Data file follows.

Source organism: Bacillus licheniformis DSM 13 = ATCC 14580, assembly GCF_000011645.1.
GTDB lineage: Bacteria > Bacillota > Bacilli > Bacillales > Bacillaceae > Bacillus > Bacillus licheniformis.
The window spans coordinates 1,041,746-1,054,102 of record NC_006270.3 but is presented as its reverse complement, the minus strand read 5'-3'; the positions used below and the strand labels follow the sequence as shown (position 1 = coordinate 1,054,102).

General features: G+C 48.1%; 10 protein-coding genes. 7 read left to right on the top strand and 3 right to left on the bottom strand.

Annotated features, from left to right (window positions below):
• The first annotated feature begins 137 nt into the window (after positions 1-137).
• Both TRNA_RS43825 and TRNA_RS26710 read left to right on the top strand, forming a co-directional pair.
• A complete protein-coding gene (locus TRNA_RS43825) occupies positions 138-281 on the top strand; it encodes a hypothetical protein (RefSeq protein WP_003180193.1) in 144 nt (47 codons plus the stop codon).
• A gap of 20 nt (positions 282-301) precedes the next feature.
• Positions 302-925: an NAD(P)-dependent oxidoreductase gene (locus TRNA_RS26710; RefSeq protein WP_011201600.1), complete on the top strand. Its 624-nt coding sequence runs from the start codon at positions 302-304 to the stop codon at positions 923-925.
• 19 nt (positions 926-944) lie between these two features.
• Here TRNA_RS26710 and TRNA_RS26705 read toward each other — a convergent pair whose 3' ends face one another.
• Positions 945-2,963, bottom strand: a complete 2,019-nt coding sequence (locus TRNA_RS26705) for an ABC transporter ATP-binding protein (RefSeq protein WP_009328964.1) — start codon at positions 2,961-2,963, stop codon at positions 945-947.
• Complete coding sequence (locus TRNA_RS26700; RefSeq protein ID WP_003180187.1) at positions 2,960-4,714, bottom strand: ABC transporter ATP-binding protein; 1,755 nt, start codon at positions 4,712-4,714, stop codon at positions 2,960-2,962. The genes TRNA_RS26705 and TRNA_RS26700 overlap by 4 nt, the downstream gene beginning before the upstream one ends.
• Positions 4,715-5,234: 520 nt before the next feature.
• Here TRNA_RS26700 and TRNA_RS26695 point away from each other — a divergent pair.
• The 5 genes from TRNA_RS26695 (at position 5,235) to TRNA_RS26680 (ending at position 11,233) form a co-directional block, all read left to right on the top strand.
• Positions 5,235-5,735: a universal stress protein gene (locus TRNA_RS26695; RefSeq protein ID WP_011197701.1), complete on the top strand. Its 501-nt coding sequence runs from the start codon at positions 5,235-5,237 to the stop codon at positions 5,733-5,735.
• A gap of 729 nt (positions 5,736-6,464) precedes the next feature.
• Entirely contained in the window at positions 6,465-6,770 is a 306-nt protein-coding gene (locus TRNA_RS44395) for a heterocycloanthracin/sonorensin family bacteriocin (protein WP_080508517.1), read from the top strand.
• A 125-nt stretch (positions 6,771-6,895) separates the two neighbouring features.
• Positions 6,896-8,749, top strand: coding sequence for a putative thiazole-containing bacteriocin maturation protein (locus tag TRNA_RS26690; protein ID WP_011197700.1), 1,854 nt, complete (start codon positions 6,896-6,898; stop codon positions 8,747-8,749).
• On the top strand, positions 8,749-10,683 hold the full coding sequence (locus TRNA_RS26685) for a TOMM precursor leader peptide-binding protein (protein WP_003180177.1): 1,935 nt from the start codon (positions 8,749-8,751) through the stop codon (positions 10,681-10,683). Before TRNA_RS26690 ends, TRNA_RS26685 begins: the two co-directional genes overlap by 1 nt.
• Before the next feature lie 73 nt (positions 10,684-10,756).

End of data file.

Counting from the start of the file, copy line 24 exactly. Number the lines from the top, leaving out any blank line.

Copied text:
• Before the next feature lie 73 nt (positions 10,684-10,756).